Many Arizona Fall League participants see Major League Baseball action the following season. Fantasy baseball players must identify noteworthy AFL prospects. Which can help their fantasy baseball teams? Rising MLB youngsters often make fantasy baseball noise.
Tony Sanchez, Pittsburgh Pirates
In June, a fastball to the jaw ended Sanchez's regular season. As observers pointed out, the devastating injury doesn't seem to have fazed him in the box. The Bucs' top pick of 2009 hit four homers in 68 AFL at-bats but posted a poor average. He has a quality approach, although he may never be more than an above-average hitter. Excellent defensive skills make him a future staple, but don't look for him until 2012.
- The Cincinnati Reds' Devin Mesoraco, 22, has problems with gear strapped on, but he had an eye-opening performance at the plate this year. He wasn't very selective (one walk, 15 K's) in the AFL, and he struggled after a fast jump to Triple-A ball. Still, Mesoraco packs some serious punch and could debut next year.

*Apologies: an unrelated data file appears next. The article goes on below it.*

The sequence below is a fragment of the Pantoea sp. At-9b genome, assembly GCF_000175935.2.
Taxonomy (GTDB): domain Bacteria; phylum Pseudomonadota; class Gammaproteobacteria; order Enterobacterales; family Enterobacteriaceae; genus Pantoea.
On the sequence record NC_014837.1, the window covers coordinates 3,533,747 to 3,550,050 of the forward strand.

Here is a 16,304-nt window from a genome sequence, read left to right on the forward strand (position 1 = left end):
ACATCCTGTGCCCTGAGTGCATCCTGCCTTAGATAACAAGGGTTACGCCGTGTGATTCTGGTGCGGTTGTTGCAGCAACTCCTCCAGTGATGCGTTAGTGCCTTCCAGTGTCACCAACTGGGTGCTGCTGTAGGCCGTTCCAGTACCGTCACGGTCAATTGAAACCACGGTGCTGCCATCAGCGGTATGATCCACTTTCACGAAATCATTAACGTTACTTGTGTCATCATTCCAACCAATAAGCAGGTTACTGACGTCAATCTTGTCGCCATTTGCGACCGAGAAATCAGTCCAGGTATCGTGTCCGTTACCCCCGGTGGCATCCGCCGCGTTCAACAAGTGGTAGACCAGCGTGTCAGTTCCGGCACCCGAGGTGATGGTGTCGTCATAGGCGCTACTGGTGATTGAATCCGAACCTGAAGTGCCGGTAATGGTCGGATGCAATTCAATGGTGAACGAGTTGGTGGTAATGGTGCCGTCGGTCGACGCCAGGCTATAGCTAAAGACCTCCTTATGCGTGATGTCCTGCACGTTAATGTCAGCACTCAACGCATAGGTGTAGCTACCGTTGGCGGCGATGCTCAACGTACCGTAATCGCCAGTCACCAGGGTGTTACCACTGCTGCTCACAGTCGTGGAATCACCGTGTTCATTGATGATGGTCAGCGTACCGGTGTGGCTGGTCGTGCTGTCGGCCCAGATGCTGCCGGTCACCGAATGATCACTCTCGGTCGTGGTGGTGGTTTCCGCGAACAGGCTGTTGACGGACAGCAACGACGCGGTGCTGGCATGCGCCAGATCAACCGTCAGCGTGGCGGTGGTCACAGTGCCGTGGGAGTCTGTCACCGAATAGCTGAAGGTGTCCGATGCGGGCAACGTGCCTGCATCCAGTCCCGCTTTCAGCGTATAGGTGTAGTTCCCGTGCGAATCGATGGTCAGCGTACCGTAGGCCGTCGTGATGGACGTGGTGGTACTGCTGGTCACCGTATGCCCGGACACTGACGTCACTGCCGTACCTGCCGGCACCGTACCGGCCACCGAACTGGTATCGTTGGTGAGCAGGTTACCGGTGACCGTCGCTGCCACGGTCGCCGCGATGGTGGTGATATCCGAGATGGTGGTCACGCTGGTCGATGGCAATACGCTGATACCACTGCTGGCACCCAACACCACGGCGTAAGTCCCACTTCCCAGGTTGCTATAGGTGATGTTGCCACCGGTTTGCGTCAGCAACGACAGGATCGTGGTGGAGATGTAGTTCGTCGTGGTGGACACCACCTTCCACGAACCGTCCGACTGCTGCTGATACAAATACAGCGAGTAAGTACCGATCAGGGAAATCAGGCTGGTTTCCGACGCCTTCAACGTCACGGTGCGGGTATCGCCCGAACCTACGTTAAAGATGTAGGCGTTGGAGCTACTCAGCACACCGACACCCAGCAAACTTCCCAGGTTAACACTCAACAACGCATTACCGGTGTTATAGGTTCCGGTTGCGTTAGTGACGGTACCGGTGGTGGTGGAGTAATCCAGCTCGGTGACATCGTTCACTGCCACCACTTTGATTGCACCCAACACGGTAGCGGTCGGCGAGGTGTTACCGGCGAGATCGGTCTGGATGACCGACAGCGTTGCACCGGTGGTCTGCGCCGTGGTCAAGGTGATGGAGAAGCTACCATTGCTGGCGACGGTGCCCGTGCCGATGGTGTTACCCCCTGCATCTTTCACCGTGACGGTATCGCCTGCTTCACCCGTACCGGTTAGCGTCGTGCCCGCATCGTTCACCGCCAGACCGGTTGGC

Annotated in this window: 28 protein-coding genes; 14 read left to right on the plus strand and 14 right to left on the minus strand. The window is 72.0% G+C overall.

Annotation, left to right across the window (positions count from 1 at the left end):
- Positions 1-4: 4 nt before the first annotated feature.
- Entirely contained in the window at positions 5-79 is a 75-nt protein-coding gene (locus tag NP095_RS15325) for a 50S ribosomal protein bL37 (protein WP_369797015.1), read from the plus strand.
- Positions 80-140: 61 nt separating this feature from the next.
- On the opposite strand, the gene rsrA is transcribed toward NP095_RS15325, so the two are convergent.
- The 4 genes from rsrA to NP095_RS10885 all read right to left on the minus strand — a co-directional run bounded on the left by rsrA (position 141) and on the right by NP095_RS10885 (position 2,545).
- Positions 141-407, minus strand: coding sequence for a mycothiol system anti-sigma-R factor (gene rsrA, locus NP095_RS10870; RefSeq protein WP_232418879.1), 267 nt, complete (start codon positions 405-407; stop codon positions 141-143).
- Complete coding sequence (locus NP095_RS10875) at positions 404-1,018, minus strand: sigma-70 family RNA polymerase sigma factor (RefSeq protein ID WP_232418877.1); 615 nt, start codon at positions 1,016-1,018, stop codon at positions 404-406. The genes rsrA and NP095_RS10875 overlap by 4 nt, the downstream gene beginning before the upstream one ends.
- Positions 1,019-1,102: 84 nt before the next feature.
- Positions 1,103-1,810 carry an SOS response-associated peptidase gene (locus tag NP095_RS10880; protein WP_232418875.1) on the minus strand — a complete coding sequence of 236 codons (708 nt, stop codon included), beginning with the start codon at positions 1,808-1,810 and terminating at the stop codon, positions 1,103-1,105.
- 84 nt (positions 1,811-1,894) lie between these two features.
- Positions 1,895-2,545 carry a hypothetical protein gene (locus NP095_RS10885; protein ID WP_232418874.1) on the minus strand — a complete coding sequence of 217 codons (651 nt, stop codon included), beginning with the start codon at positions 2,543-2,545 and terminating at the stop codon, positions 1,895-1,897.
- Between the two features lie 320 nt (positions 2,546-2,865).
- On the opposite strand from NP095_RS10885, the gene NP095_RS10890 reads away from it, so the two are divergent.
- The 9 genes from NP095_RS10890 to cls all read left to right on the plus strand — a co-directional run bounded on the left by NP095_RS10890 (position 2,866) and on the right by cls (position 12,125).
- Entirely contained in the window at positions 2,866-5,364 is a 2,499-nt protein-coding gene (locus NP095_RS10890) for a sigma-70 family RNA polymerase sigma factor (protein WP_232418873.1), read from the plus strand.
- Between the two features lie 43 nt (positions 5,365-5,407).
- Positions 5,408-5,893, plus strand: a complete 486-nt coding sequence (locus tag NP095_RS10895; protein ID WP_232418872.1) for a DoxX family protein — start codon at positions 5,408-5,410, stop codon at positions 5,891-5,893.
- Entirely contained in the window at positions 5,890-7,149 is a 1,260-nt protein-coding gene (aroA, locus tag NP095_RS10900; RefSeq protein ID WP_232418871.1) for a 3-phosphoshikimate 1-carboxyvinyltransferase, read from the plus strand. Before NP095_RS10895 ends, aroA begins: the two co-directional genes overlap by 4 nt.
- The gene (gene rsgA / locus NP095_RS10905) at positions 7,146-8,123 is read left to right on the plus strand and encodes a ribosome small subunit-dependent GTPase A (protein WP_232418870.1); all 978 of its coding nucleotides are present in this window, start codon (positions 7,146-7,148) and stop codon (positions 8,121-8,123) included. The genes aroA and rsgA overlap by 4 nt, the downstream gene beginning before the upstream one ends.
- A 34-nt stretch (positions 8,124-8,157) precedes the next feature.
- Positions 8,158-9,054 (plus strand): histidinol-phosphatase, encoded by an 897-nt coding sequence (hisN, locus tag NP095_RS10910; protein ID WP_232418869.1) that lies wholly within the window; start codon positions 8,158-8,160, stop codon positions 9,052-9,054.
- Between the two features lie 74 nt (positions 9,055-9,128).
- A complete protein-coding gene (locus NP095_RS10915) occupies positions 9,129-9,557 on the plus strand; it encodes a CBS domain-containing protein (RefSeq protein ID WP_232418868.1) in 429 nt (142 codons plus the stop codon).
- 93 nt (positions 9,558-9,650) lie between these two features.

- The Washington Nationals moved Bryce Harper to the outfield for many reasons. Perhaps Derek Norris' patience and promising power aren't bad consolation prizes, although there's still uncertainty about his defense.
Brandon Belt, San Francisco Giants
Hype has a name ... and is exciting
Prospect hounds marvel at the success Belt has experienced since the Giants
overhauled his swing last year. He has excellent gap power that, with some more
meat, projects to become consistent ding dong clout. Some call him the best
first base prospect behind the Kansas City Royals'
Eric Hosmer. Brian
Sabean has already hinted that Belt could be a factor in 2011. What happens
with Aubrey Huff and in left field will influence
that. Belt is a buy.
Zack Cox, St. Louis
The Cards' 2010 first-rounder (25th overall) was considered one of the best college hitters in the draft. He's also on enough of a fast track that St. Louis is considering trading David Freese. Evaluators, in limited looks, questioned his offensive and defensive ability, but, to be fair, Cox hadn't played much since college ball. He picked it up in his final 10 AFL games (.324-2-10). It's worth monitoring how St. Louis plays this in late spring.